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Ted Bishop: The Golf Magazine Interview

Tour Confidential: Did Ted Bishop's Punishment Fit His Crime?
While there's little disagreement that Ted Bishop needed to go as President of the PGA of America in the wake of his calling Ian Poulter a "lil girl" on Twitter, our panel debates whether there were other reasons for his firing, as well as the appropriateness of the additional penal steps the PGA took to admonish — and distance itself from — the organization's former chief.

Reminders of his demise surround him. Ted Bishop -- fired last fall from his post as the 38th president of the PGA of America for comments he made on social media -- sits in his office at the Legends Golf Club, the 45-hole complex near Indianapolis that he co-owns and runs. A folder swells with 70 pages of notes and interviews, evidence of the vetting process that led to Tom Watson helming the 2014 U.S. Ryder Cup team. More than 1,000 letters in support of Bishop litter the floor. On October 23, Bishop was headed for dinner at Nick Faldo's academy at the Greenbrier, in West Virginia, when he learned that Ian Poulter had criticized Faldo's 2008 Ryder Cup captaincy. Still stinging from Team USA's recent loss, Bishop took out his smartphone and called Poulter a "lil girl" via Twitter. He was fired by phone the next day. The lanky 60-year-old says he's ready to "move on," but not before he opens up about his dismissal, explains what Watson did right (and wrong) as captain, and takes us inside the ropes at Gleneagles, where the hopes of the USA -- led by the living legend handpicked by Bishop -- came crashing down.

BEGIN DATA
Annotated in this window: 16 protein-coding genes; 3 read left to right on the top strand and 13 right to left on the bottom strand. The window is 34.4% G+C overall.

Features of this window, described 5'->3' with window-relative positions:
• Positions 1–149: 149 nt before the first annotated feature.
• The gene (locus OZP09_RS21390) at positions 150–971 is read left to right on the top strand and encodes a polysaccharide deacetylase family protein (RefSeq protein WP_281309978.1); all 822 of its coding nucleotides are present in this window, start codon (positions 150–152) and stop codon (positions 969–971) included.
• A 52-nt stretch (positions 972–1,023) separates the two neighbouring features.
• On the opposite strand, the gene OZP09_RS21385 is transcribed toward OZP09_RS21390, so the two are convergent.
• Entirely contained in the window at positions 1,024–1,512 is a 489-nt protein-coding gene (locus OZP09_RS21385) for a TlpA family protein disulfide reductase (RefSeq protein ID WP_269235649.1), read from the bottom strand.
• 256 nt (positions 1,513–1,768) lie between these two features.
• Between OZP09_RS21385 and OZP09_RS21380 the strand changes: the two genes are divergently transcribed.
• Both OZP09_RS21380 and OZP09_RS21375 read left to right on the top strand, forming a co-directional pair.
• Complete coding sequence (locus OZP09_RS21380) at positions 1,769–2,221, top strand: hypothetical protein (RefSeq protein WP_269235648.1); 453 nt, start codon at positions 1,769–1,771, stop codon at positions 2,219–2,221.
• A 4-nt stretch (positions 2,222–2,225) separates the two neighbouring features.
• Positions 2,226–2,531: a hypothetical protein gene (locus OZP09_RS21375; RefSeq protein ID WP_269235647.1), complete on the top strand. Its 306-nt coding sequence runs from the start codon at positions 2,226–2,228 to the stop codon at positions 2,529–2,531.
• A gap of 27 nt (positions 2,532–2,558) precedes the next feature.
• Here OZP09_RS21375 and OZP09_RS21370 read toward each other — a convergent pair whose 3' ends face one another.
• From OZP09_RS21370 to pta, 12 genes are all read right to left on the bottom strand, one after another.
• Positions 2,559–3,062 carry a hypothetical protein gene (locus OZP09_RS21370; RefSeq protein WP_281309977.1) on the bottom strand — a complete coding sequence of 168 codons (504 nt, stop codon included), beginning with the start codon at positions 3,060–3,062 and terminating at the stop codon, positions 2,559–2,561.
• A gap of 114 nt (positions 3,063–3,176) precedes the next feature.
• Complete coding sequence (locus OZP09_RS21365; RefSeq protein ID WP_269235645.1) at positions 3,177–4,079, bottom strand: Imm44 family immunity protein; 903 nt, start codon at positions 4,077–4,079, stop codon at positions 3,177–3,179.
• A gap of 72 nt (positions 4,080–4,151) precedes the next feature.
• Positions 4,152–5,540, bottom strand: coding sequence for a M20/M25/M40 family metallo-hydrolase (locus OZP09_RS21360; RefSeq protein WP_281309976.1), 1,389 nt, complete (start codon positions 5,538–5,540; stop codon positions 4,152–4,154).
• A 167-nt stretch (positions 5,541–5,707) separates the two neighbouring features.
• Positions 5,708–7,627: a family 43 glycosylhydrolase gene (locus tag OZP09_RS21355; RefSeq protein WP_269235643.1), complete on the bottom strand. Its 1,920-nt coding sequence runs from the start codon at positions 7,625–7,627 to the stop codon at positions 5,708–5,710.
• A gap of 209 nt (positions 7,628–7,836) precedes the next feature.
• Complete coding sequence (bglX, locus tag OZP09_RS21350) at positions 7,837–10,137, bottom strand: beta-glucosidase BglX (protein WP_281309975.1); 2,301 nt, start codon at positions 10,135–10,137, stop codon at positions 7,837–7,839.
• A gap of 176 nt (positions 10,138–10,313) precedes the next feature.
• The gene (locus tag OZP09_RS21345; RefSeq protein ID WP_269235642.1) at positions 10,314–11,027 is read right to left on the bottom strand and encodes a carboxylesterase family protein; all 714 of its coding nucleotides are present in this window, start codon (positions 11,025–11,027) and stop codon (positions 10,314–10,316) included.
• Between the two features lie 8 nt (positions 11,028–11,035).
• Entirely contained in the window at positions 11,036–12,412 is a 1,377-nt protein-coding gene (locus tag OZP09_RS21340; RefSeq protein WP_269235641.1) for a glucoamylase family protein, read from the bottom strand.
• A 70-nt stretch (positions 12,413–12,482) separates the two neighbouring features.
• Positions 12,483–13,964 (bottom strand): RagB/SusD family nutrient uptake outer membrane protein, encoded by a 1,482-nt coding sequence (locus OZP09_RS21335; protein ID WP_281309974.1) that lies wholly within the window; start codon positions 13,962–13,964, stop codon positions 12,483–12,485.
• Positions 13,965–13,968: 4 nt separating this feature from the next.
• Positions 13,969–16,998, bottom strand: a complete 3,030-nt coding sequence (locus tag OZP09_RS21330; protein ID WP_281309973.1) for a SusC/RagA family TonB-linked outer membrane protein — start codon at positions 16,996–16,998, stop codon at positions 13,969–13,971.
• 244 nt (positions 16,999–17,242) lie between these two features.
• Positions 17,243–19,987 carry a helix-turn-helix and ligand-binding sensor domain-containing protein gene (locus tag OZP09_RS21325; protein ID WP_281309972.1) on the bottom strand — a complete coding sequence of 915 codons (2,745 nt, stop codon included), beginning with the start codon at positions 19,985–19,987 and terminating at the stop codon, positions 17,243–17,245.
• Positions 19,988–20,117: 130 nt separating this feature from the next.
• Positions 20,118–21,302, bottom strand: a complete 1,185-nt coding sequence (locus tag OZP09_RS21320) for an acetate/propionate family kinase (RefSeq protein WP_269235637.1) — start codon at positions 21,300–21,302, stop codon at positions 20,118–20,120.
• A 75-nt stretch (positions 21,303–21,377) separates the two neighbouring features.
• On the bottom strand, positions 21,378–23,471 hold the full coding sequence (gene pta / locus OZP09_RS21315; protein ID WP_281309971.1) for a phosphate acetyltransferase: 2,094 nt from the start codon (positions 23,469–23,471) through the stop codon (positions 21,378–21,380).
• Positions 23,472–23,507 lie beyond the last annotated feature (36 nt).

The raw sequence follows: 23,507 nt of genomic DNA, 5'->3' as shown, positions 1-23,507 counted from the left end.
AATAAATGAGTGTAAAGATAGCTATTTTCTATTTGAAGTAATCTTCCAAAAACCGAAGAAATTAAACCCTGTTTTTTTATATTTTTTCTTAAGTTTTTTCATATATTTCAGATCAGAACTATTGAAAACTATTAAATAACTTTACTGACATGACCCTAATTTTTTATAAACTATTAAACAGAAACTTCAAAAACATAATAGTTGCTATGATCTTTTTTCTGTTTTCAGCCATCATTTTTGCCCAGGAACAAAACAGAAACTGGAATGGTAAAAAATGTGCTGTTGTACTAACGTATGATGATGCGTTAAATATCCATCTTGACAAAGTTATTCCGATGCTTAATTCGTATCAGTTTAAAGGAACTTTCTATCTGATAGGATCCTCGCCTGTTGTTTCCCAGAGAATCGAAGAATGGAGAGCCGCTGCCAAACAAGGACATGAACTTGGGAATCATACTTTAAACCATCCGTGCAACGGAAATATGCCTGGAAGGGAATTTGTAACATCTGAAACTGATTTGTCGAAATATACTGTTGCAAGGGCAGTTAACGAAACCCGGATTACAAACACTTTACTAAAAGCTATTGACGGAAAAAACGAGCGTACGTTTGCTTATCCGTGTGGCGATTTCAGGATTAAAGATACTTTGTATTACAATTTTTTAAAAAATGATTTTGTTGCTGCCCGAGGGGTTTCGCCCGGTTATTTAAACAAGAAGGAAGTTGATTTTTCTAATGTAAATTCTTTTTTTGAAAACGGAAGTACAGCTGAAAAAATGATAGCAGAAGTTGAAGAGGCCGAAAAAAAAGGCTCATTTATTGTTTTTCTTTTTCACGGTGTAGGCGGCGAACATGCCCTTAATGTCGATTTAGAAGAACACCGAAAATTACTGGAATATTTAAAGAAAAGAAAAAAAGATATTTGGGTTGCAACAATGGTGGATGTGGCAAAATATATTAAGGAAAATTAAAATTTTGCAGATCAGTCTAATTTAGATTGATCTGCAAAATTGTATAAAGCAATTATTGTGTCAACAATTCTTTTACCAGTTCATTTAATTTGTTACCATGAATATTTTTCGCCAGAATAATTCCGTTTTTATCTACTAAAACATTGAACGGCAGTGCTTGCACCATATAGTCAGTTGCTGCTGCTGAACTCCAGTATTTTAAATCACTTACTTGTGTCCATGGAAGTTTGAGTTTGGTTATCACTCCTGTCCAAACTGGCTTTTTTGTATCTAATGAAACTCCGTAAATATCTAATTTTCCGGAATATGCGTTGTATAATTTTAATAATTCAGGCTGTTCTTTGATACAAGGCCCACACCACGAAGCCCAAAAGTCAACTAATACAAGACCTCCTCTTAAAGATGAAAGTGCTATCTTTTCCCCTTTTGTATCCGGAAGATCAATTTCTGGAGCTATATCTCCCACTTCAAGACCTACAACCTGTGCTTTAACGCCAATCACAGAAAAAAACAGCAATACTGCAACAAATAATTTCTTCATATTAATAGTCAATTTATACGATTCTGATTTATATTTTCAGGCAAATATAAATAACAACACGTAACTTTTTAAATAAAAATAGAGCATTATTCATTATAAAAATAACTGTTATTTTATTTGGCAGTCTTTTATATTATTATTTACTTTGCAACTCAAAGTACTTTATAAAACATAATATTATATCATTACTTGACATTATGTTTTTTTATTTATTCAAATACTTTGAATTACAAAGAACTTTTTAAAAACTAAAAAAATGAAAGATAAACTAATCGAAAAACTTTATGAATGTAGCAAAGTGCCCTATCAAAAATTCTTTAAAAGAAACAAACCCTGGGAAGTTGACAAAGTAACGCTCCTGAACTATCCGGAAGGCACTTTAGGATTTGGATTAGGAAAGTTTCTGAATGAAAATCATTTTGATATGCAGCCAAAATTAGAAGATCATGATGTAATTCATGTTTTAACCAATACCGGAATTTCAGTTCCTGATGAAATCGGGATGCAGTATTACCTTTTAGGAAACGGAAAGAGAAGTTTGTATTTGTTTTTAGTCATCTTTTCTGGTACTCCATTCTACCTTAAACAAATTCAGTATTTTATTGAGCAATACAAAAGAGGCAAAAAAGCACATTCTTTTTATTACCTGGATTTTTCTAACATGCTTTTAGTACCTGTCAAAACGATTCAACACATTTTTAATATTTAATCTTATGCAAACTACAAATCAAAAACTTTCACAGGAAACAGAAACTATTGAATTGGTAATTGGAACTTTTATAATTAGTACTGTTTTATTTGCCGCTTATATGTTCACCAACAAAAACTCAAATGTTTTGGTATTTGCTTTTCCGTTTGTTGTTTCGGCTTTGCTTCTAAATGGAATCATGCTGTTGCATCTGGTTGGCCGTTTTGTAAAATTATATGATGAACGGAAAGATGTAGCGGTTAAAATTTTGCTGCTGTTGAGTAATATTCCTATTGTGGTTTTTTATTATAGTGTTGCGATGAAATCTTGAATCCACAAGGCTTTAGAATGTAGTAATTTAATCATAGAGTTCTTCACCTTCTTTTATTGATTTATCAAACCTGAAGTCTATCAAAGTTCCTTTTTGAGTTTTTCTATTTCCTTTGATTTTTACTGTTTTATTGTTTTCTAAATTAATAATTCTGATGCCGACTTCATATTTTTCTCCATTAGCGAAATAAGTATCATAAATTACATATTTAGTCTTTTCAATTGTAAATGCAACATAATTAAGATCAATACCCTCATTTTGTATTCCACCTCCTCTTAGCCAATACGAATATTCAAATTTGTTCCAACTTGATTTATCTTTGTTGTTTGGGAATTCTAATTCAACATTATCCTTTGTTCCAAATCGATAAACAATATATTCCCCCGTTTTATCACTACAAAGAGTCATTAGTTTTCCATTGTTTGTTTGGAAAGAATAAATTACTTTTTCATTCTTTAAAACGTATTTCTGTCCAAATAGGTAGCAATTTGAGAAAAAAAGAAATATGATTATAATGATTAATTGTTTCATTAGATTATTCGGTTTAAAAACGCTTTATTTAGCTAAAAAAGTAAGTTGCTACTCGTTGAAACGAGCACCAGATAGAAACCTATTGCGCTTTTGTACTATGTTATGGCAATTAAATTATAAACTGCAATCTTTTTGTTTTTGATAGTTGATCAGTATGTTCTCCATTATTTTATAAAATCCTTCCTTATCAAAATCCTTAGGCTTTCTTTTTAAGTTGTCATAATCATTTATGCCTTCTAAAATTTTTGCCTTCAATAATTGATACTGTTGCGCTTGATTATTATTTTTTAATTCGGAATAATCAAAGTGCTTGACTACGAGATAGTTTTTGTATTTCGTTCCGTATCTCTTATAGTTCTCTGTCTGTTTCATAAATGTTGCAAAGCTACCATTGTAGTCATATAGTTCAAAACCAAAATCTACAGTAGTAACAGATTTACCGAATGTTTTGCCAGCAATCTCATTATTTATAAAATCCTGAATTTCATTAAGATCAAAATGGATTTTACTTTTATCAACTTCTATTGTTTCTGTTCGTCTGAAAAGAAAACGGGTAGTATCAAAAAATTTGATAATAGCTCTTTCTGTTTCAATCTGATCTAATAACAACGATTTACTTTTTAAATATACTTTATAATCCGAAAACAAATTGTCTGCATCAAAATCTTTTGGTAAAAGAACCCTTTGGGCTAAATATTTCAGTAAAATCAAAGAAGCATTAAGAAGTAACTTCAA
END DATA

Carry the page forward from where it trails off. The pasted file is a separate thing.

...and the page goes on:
A controversial tweet cost you your job. Why does the president of the PGA of America even need a Twitter account?

During media training, one of the conversations was about what a positive tool Twitter could be to grow your business. People at the PGA Tour were saying, "You need to try to build your Twitter followers, and you need to use that as an effective way to communicate."

That night, you also wrote on your Facebook page, "Really? Sounds like a little school girl squealing during recess. C'MON MAN!" Did you have any beef with Poulter prior to this?

Our paths had crossed. I congratulated him as we were standing on the 18th green watching the final match unfold at the Ryder Cup [at Gleneagles]. I had no animosity. But based on Poulter's social media history, I felt like [my tweet and Facebook post] were in line with some of the barbs he would send out.

Photo:

Ted Bishop at the Legends Golf Club in Franklin, Ind.

Are people too sensitive about what's said on social media?

I think political correctness has reached an interesting level in this country. This makes me sound like an old man, but when I was growing up in the ′60s in Indiana, women had no opportunities to compete in athletics. Back then, people talked about throwing like a girl, running like a girl, and these weren't meant to be derogatory comments toward women in any shape or form. It was just a societal term. That's all changed, and I realize that.

Do you think people at the PGA wanted you out and saw this as an opportunity?

Yeah, I do. As the events unfolded, I might have been naïve about some of what was going on around me. The PGA of America gave me a lot of flexibility and freedom to say whatever I wanted. I knew there were times when I got close to the line, but I felt I never crossed it. This is just my nature. That's who I am and what I do.

Had you ever been previously warned or disciplined for controversial remarks, on social media or elsewhere?

No.

Had you been drinking before sending the tweet?

No, absolutely not.

You were a high-profile PGA president. Is it possible that you enjoyed the spotlight too much?